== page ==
The Deloitte Center for Financial Services released a report that indicates eroding consumer confidence in the security of mobile financial service applications has forced the industry to take a closer look at incorporating technologies such as biometrics to help alleviate fears and insecurities. The report points about the need for the financial services and banking industries to more closely assess the use of biometrics for customer and employee ID and to better secure mobile devices while engaging in transactions. A few highlights from the report:
– Many (banking customers) are hesitant to use mobile services due to concerns over security, privacy, and ease of use. Mobile is increasingly becoming the primary method of interaction with their financial services providers. Should the at-home mobile experience that financial services companies offer be different from out-of-home experiences, where there is perhaps greater concern about security and privacy? (Consumers) placed a much higher value on the ability to interact using mobile devices with their banks than with other financial providers. For many consumers, when it comes to conducting financial services over mobile devices, the advantages and conveniences offered by smartphones and tablets are being trumped by more negative considerations about the devices themselves and data security.
– 61% of those who do not regularly use mobile devices for financial services cited security issues as the prime reason.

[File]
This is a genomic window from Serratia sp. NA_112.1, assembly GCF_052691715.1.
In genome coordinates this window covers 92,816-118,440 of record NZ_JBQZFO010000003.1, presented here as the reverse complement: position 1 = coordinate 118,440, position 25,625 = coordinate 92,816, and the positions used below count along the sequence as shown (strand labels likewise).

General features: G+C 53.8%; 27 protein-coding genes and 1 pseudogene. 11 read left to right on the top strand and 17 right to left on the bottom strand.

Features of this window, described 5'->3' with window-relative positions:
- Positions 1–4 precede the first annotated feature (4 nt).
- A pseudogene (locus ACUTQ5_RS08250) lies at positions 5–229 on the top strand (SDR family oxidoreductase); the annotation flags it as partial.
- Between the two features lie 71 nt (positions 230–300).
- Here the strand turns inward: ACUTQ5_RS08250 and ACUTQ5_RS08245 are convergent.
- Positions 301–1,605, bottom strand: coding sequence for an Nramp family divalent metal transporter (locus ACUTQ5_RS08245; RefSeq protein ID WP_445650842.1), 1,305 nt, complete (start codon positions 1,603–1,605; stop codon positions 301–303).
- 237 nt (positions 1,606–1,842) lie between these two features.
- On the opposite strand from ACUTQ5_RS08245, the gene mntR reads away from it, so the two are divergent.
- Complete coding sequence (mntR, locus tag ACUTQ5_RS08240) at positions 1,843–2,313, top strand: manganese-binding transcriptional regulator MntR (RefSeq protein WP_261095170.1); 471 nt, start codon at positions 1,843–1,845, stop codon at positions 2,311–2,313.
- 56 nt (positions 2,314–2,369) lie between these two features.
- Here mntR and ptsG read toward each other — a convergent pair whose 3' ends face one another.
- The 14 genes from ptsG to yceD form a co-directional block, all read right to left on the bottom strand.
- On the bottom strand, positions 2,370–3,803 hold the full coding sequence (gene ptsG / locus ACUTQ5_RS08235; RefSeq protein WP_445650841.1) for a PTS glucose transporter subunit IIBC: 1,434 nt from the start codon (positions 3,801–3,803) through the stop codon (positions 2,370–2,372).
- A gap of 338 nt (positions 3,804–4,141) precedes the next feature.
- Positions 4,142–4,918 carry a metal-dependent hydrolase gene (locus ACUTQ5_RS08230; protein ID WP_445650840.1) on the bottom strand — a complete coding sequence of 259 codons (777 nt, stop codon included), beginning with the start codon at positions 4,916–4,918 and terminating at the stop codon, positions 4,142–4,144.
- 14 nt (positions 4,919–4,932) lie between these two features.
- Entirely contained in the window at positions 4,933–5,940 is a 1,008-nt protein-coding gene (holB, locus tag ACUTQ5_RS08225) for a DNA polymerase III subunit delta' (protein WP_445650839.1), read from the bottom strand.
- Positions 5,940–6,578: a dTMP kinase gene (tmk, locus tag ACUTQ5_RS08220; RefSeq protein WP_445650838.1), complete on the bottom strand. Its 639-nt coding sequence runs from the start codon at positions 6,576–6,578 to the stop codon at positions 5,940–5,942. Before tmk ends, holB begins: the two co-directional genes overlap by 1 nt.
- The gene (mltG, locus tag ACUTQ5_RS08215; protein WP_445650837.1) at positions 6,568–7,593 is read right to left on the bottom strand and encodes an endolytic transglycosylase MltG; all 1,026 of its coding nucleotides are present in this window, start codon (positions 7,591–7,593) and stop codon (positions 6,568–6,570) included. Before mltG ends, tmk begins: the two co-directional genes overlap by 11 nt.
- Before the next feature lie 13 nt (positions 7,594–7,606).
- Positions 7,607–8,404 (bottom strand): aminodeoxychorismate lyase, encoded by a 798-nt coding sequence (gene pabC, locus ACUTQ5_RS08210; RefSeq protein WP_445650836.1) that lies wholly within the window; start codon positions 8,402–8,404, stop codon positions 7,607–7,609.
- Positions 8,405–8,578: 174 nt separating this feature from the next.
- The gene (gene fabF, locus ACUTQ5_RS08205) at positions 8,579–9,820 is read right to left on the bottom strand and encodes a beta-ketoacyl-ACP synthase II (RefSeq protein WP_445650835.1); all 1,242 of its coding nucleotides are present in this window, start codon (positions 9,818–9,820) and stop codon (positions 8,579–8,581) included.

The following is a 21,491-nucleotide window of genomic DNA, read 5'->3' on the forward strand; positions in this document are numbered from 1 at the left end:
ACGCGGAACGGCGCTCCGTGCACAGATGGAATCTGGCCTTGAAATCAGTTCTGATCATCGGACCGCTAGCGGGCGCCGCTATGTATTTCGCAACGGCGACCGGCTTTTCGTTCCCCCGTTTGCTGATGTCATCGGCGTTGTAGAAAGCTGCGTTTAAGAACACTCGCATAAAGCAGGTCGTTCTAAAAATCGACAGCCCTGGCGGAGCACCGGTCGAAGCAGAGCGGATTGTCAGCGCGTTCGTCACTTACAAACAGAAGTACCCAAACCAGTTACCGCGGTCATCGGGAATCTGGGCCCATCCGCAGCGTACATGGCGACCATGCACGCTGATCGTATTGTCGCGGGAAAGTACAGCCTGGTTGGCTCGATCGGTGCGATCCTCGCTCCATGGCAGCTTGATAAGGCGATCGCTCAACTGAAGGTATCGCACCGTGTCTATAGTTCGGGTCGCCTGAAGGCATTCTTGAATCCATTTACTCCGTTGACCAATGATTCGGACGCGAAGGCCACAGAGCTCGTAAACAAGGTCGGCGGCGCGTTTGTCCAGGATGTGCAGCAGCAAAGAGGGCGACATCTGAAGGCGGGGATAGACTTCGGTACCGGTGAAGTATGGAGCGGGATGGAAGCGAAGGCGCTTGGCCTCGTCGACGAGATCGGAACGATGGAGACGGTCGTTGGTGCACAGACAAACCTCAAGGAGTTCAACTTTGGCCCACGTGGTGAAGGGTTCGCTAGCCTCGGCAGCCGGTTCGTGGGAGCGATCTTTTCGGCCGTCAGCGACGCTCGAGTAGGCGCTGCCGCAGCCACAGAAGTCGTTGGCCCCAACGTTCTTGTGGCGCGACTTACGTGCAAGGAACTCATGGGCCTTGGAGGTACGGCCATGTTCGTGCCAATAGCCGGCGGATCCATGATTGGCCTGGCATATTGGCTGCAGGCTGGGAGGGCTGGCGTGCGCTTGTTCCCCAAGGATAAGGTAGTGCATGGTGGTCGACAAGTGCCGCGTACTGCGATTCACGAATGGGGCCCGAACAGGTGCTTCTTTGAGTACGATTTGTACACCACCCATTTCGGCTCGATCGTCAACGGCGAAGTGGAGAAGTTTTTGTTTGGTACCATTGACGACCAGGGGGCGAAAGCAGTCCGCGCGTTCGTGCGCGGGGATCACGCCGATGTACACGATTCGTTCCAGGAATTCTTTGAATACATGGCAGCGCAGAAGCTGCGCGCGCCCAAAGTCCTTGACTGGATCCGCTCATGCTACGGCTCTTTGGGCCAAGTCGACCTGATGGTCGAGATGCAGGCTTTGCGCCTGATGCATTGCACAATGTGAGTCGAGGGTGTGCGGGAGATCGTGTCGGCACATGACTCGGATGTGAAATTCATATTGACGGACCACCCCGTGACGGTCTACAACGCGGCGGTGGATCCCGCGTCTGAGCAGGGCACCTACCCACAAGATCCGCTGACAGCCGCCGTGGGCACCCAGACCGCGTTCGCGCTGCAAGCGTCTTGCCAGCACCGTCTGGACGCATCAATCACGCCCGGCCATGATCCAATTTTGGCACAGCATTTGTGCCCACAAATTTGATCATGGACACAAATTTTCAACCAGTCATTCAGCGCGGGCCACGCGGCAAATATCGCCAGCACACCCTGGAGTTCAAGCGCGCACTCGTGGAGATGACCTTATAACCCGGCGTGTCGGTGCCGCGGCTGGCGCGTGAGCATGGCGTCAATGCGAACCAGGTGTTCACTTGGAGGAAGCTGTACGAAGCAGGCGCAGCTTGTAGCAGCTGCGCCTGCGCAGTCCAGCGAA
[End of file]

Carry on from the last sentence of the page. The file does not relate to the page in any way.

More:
– 3 in 10 respondents said that security issues had prompted them to severely restrict the use of mobile devices for financial services.
– 72% would appreciate the use of biometric identification in banking (such as fingerprints or eye scans) to enable a device for financial services transactions.
Biometrics is another mobile device capability that financial services companies could leverage to make customer interactions easier and more secure. Nearly 2/3 of smartphone users said they would find it valuable to use biometric identification (fingerprint, voice scan, or iris scan) on mobile devices for ATM transactions and payments.
It is clear that the proliferation of biometric identification capabilities on smart devices has brought the technology more into the mainstream helping consumers to develop a higher comfort level to use it and more importantly, understanding why and how biometrics in banking is a natural evolution of securing online transactions. However, there is still trust to be built in using biometrics in banking on mobile devices to secure transactions. The report states:“However, the comfort level with biometric security and encryption decreases as the amount of the transaction increases. For instance, the proportion of consumers who are comfortable with this technology drops from 26 percent for a transaction size of $1,000 to only 11 percent for a transaction worth $10,000. This finding illustrates that biometric solutions may be more successful for smaller transactions. As consumers gain experience with biometrics, they might then be more willing to use them for larger payments.”
What’s clear is that not only is biometrics in banking an opportunity for the industry to leverage existing smart device capabilities to boost security, but the use of biometrics is also an opportunity to better engage consumers and build trust – two critical pillars of quality service, customer retention, and spreading positive word of mouth.